Thanks to Thierry Zoller for mentioning me in the FTP section of his whitepaper summary of the TLS renegotiation attacks on various protocols. I’m glad he also spells my name right – you’d be surprised how many people get that wrong, although I’m sure Thierry gets his own share of people unable to spell his name.
The whitepaper itself contains some really nice and simple documentation of the SSL MITM renegotiation attack, and how it works. It’s well worth reading if you’re looking for some insight into how this works.
First, though, a couple of corrections to Thierry’s summary – while he’s working on revising his whitepaper, I’ll post them here:
I think that where FTPS has problems that are thrown into sharp relief with the SSL MITM renegotiation attacks I’ve been discussing for a while now, it has had those problems before. If an attacker can monitor and modify the FTP control channel (because the client requested CCC and the server allowed it), the attacker can easily upload whatever data they like in place of the client’s bona fide upload.
The renegotiation attack simply makes it easier for the attacker to hide the attack. It’s the use of CCC which facilitates the MITM attack, far more than the renegotiation does.
To address one further comment I’ve heard with regard to SSL MITM attacks, I hear “yeah, but getting to be a man-in-the-middle is so difficult anyway, that even a really simple attack is unlikely”. That’s a true comment – for the most part, there is little chance of a man-in-the-middle attack occurring on the general Internet in a bulk situation. The ‘last mile’ of home wireless, coffee bars and other public wireless hangouts, or the possibility of DNS hijacking, HOSTS file editing, broadband router hacking, or just plain viruses and worms, are the place where most man-in-the-middle entry points exist.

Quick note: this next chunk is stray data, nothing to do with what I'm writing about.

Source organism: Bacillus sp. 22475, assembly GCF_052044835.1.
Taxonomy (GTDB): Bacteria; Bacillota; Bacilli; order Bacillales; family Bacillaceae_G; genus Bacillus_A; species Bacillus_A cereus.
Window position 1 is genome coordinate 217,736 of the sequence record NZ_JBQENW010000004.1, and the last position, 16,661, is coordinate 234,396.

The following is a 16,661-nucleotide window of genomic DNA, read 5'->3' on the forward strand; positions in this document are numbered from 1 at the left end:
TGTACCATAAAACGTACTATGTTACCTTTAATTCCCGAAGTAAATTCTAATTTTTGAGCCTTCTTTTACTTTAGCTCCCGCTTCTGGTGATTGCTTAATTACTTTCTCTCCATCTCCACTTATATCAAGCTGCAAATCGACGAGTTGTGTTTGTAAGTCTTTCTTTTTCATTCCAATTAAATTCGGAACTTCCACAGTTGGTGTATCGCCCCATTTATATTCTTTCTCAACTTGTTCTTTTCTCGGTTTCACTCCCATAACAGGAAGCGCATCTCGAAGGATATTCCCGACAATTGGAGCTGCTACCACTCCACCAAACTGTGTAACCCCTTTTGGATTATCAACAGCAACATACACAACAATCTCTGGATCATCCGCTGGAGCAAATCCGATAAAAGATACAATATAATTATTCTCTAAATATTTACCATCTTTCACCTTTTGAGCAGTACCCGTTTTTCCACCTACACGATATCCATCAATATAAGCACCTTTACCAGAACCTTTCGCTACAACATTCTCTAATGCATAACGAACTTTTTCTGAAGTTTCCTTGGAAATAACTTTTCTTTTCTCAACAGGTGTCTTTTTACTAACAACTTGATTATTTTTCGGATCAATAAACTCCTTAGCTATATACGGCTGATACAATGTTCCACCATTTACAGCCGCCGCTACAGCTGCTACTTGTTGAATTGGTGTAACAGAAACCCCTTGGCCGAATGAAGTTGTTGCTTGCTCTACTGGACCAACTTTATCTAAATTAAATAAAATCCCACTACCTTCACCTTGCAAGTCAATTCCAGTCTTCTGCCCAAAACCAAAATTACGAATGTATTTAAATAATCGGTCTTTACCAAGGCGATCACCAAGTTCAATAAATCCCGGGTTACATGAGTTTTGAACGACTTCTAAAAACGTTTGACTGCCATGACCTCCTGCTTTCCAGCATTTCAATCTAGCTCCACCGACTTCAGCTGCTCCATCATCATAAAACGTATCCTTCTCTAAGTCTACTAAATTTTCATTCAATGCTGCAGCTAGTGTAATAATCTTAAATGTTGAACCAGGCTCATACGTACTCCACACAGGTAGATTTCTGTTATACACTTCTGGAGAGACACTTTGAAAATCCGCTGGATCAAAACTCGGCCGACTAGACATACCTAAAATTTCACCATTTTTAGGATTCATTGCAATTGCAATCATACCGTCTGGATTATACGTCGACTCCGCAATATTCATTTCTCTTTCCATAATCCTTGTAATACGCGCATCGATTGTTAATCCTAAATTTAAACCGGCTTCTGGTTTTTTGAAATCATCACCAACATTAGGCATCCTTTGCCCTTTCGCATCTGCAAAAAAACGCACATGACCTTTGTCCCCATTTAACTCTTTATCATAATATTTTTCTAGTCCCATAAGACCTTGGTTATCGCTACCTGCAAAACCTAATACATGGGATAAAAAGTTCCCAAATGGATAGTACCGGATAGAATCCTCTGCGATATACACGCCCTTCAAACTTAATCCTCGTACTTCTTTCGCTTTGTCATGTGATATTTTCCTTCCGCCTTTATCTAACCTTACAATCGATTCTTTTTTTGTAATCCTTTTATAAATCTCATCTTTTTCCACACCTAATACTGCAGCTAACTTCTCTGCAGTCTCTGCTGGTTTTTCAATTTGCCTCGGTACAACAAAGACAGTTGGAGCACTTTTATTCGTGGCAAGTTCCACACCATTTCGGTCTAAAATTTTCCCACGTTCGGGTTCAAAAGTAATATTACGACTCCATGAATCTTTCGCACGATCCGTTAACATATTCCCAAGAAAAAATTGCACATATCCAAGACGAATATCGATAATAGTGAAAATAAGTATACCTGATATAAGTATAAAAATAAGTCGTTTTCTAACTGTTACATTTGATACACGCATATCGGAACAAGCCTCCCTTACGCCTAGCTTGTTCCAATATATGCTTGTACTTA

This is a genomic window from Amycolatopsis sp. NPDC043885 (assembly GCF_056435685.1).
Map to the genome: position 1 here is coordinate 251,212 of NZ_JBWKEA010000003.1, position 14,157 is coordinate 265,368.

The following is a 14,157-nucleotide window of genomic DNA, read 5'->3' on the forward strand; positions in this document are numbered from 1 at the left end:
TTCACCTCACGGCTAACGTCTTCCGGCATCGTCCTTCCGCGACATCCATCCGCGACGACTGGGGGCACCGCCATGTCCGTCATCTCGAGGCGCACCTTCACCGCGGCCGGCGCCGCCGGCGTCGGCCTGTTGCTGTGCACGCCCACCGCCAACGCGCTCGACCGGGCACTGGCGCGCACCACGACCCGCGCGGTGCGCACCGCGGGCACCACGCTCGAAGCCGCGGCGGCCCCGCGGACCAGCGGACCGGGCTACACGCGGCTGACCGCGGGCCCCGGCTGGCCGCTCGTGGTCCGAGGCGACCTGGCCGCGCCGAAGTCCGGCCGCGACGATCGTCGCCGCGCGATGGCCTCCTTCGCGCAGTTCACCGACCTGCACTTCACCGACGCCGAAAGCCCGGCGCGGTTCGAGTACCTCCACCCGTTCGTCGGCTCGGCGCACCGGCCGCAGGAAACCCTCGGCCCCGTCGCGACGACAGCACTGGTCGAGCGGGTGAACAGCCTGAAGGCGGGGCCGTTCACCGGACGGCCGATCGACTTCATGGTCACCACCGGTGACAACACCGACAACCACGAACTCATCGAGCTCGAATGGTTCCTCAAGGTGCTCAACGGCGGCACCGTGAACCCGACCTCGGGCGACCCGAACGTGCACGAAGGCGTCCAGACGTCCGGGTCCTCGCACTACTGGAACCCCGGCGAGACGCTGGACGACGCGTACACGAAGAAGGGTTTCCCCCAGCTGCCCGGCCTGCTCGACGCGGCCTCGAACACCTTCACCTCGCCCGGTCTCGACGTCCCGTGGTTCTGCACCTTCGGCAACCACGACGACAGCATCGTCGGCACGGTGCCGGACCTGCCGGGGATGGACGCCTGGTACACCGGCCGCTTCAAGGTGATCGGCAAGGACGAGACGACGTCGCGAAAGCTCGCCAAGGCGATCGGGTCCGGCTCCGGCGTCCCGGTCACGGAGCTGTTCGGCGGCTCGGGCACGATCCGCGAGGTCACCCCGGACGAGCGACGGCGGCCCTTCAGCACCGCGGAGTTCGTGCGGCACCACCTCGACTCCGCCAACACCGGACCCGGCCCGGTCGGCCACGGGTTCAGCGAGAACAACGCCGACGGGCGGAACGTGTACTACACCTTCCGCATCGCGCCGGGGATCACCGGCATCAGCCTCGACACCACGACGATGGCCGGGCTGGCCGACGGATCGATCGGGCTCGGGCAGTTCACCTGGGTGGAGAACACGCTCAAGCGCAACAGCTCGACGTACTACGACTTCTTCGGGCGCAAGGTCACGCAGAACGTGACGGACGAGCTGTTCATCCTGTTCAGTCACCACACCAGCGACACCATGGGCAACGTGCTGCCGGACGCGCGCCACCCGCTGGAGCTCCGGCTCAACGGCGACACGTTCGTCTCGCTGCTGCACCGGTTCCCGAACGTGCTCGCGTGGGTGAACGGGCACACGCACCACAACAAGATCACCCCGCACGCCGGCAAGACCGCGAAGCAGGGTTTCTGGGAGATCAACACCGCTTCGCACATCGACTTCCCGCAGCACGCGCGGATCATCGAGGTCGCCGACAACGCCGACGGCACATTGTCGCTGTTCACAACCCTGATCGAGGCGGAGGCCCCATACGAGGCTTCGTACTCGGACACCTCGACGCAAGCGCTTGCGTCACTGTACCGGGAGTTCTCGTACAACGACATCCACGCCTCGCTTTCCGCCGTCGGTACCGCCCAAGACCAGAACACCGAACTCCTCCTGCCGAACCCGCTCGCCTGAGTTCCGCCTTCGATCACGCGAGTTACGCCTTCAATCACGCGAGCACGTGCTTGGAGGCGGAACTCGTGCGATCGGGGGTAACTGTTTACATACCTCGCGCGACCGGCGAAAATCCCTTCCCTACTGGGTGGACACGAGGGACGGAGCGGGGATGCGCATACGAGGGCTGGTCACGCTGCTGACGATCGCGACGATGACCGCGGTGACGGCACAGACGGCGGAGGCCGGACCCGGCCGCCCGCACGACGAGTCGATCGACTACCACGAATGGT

However, if you’re going to assert that it’s truly unlikely that an attacker can insert himself into your network stream, you basically have no reason whatever to use SSL / TLS – without a potential for that interception and modification of your traffic, there’s really no need to authenticate it, encrypt it, or monitor its integrity along the path.
The fact that a protocol or application uses SSL /TLS means that it tacitly assumes the existence of a man in the middle. If SSL / TLS allows a man-in-the-middle attack at all, it fails in its basic raison d’etre.
Next post, I promise something other than SSL renegotiation attacks.